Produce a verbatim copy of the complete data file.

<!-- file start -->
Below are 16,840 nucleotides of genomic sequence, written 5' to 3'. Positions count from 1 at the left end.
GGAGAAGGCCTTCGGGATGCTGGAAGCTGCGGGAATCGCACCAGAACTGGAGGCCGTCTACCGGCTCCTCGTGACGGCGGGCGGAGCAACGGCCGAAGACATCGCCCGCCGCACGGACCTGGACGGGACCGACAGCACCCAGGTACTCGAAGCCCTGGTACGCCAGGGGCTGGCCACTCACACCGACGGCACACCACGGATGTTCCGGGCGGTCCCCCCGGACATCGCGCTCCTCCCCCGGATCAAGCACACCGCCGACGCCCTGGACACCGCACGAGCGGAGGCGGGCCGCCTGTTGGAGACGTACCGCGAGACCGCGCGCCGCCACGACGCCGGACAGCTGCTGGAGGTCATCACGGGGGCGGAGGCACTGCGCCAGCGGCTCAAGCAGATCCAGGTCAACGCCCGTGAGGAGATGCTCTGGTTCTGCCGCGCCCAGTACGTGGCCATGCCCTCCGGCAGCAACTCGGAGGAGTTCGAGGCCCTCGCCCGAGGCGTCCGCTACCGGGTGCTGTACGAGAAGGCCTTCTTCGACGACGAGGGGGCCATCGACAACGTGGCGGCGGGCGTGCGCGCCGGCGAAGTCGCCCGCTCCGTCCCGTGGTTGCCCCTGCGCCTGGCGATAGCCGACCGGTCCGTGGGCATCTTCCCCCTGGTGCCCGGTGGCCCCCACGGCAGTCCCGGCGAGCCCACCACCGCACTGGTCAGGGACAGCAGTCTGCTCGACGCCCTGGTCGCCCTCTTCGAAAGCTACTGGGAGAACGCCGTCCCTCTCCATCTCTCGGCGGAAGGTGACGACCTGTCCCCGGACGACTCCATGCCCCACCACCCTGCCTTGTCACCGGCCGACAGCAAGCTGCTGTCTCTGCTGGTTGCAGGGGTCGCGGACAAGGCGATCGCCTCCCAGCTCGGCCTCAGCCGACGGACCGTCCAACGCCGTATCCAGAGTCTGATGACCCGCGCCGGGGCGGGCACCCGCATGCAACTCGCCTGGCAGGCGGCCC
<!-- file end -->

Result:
Below are 16,840 nucleotides of genomic sequence, written 5' to 3'. Positions count from 1 at the left end.
GGAGAAGGCCTTCGGGATGCTGGAAGCTGCGGGAATCGCACCAGAACTGGAGGCCGTCTACCGGCTCCTCGTGACGGCGGGCGGAGCAACGGCCGAAGACATCGCCCGCCGCACGGACCTGGACGGGACCGACAGCACCCAGGTACTCGAAGCCCTGGTACGCCAGGGGCTGGCCACTCACACCGACGGCACACCACGGATGTTCCGGGCGGTCCCCCCGGACATCGCGCTCCTCCCCCGGATCAAGCACACCGCCGACGCCCTGGACACCGCACGAGCGGAGGCGGGCCGCCTGTTGGAGACGTACCGCGAGACCGCGCGCCGCCACGACGCCGGACAGCTGCTGGAGGTCATCACGGGGGCGGAGGCACTGCGCCAGCGGCTCAAGCAGATCCAGGTCAACGCCCGTGAGGAGATGCTCTGGTTCTGCCGCGCCCAGTACGTGGCCATGCCCTCCGGCAGCAACTCGGAGGAGTTCGAGGCCCTCGCCCGAGGCGTCCGCTACCGGGTGCTGTACGAGAAGGCCTTCTTCGACGACGAGGGGGCCATCGACAACGTGGCGGCGGGCGTGCGCGCCGGCGAAGTCGCCCGCTCCGTCCCGTGGTTGCCCCTGCGCCTGGCGATAGCCGACCGGTCCGTGGGCATCTTCCCCCTGGTGCCCGGTGGCCCCCACGGCAGTCCCGGCGAGCCCACCACCGCACTGGTCAGGGACAGCAGTCTGCTCGACGCCCTGGTCGCCCTCTTCGAAAGCTACTGGGAGAACGCCGTCCCTCTCCATCTCTCGGCGGAAGGTGACGACCTGTCCCCGGACGACTCCATGCCCCACCACCCTGCCTTGTCACCGGCCGACAGCAAGCTGCTGTCTCTGCTGGTTGCAGGGGTCGCGGACAAGGCGATCGCCTCCCAGCTCGGCCTCAGCCGACGGACCGTCCAACGCCGTATCCAGAGTCTGATGACCCGCGCCGGGGCGGGCACCCGCATGCAACTCGCCTGGCAGGCGGCCC